Baltic Sea – a sensitive polluted sea area
Waste water and emissions from around 80 million people in 14 countries are discharged into the Baltic Sea making it a highly polluted sea area. The Baltic Sea is one of the largest brackish water environments in the world and was appointed by IMO in 2004 as a Particular Sensitive Sea Area (PSSA). The basis for the status as PSSA is the low biodiversity because of the brackish environment, the slow water exchange with the North Sea and a water retention time of ca 25 years.
Biofouling is the colonization and subsequent growth of sessile organisms on all manmade surfaces in the sea, including boat hulls. Marine biofouling is made up of a wide range of organisms, i.e., slime forming microorganisms, algae and invertebrates. The barnacle is considered to be the most serious fouler because of great difficulties in removing barnacle base plates from boat hulls. Biofouling increases drag and weight and thereby fuel consumption. Biofouling also decreases vessel manoueverability. Consequently, biofouling is a safety issue and a continual, heartfelt problem for any boat owner.
Lower fouling pressure in the Baltic Sea
The fouling pressure is lower in the Baltic Sea compared to fully marine conditions. However, the fouling pressure can vary substantially in the Baltic Sea. Thus it is important to perform evaluation tests on antifouling techniques in high resolution if the data shall be used for developing site-specific recommendation to boat owners. You can read more about our research under research.
Boating is contributing to the high levels of contaminants in the Baltic Sea.
A staggering 3 million boats have their homeports in the countries bordering the Baltic. In particular, the use of biocide leaching antifouling paints continuously adds to the distribution of contaminants in the coastal ecosystem. In a recent survey we found that nearly 80 percent of the leisure boats in the Swedish Baltic use paints containing toxic heavy metals, i.e. copper and zinc to prevent biofouling on their hulls. Furthermore, nearly 30 percent of the Baltic Sea leisure boats use an overload of copper (paints with > 15 percent copper (w/w)) that is not necessary considering the relatively mild fouling pressure in the Baltic Sea.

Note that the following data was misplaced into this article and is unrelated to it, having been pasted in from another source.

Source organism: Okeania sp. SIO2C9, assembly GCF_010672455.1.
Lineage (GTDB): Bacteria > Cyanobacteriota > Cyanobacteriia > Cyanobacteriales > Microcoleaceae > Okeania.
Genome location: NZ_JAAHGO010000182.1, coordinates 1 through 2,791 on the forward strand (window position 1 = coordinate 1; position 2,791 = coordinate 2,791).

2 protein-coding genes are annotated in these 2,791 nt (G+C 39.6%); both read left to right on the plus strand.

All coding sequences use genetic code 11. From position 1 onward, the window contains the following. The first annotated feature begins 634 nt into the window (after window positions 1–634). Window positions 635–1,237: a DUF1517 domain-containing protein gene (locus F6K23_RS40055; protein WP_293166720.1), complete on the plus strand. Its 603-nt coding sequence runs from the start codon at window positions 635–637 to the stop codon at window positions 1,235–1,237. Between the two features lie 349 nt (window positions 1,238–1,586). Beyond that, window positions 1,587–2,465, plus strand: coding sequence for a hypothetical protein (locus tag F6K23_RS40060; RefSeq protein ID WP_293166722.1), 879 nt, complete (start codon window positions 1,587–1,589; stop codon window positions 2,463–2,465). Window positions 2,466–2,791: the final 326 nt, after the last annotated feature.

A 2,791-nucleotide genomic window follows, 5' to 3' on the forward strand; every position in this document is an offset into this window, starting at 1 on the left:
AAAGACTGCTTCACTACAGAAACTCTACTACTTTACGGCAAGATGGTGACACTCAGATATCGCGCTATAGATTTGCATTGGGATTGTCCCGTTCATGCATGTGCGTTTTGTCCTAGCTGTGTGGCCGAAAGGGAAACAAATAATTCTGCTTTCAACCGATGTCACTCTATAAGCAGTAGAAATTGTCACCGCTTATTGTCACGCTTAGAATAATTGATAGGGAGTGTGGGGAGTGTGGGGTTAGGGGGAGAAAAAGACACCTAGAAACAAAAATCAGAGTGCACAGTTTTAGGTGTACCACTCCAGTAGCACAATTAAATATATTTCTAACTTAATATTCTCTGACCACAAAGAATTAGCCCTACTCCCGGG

New alarming results suggest that large amounts of TBT still is present in underlying paint layers on leisure boat hulls. Thus, TBT along with large amounts of copper are washed or scraped off to the ground during leisure boat maintenance, thereby contaminating soil, ground water and near coastal waters. In a recent questionnaire survey we found that as many as 80 percent of boat owners in Sweden leave paint disposals on the ground after scraping.
Biocide-free techniques is the solution?
Within CHANGE we will test and evaluate the environ- mental impact of different antifouling methods, including both biocide leaching paints and biocide-free techniques. Our research will be conducted at almost 20 sites and aims to: